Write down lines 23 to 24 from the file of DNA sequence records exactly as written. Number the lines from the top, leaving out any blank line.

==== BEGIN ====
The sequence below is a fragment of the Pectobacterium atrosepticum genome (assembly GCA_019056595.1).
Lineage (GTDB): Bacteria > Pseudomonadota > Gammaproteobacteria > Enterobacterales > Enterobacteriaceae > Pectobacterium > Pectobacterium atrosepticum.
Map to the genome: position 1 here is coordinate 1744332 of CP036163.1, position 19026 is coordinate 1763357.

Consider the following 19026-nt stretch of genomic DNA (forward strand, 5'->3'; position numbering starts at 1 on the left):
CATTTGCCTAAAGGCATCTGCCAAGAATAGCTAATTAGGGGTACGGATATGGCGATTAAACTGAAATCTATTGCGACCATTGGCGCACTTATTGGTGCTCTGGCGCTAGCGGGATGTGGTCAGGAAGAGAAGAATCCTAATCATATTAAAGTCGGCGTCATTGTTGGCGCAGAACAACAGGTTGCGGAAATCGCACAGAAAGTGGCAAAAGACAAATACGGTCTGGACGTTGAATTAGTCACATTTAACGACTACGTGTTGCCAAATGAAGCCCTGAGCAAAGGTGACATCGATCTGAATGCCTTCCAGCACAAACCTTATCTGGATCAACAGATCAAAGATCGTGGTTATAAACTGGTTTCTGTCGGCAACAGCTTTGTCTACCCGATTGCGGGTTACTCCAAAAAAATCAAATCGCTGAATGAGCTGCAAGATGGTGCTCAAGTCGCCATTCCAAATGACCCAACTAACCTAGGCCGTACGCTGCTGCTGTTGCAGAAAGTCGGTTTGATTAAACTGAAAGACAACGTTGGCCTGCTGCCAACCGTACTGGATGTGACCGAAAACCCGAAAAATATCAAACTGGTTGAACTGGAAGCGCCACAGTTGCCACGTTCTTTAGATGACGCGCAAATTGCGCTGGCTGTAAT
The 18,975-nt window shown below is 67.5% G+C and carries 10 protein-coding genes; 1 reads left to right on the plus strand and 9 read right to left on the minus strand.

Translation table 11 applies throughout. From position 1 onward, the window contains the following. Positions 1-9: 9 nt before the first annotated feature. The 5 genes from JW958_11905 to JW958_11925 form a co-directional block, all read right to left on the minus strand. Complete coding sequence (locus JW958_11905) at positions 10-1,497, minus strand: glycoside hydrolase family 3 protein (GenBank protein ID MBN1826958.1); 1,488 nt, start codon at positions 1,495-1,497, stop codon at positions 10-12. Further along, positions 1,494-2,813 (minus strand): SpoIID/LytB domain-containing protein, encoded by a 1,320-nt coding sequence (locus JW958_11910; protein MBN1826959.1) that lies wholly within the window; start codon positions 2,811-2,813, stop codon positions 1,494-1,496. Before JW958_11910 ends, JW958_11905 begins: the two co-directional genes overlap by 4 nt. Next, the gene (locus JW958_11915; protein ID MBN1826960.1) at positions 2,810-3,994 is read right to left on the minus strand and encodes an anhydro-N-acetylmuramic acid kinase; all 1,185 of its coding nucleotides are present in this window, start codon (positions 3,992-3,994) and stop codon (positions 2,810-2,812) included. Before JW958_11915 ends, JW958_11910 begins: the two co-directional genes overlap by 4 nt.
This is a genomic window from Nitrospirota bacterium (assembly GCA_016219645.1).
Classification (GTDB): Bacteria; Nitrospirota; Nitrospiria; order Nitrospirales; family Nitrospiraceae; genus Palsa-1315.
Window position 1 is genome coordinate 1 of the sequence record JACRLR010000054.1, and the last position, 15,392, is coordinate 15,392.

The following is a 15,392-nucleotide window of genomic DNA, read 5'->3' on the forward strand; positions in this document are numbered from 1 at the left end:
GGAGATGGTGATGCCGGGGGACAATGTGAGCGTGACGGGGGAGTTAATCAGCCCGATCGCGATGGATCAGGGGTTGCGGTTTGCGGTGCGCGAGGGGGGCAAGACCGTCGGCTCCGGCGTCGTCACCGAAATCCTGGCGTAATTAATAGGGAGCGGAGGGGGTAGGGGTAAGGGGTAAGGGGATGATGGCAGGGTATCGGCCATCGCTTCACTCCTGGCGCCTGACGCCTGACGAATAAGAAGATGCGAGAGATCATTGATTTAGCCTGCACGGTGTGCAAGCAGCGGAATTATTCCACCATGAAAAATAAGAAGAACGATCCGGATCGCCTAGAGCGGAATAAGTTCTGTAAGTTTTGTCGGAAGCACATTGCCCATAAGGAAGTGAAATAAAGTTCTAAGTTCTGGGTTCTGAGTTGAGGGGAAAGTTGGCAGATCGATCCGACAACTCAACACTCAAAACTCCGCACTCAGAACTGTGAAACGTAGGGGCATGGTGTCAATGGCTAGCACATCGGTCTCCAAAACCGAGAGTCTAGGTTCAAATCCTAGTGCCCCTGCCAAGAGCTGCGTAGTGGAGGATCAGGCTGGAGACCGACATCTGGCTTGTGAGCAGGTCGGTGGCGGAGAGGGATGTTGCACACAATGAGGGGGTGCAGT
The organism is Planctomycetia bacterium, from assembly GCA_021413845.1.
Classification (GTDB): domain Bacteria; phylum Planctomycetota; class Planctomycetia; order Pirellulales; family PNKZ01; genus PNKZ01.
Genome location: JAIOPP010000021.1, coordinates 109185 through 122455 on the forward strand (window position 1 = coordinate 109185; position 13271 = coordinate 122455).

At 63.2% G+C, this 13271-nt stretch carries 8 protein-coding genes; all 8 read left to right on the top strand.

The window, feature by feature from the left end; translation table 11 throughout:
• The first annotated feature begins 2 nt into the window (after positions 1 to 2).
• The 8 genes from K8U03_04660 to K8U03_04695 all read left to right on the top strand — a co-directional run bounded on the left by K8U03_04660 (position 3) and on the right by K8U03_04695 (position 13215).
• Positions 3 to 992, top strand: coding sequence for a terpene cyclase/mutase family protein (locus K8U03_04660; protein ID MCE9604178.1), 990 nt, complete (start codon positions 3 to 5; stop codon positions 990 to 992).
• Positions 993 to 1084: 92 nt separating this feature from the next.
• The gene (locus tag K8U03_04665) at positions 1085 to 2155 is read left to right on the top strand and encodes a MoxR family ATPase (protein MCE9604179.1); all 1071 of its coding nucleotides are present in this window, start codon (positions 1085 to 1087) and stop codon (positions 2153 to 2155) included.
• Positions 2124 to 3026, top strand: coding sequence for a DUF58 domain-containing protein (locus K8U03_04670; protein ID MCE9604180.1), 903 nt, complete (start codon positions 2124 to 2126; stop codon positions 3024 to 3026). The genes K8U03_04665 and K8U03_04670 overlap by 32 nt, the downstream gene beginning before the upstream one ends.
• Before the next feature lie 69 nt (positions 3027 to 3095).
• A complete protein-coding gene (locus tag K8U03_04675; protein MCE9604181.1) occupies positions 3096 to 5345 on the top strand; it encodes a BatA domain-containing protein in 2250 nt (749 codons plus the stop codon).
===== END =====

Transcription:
• Positions 2124 to 3026, top strand: coding sequence for a DUF58 domain-containing protein (locus K8U03_04670; protein ID MCE9604180.1), 903 nt, complete (start codon positions 2124 to 2126; stop codon positions 3024 to 3026). The genes K8U03_04665 and K8U03_04670 overlap by 32 nt, the downstream gene beginning before the upstream one ends.
• Before the next feature lie 69 nt (positions 3027 to 3095).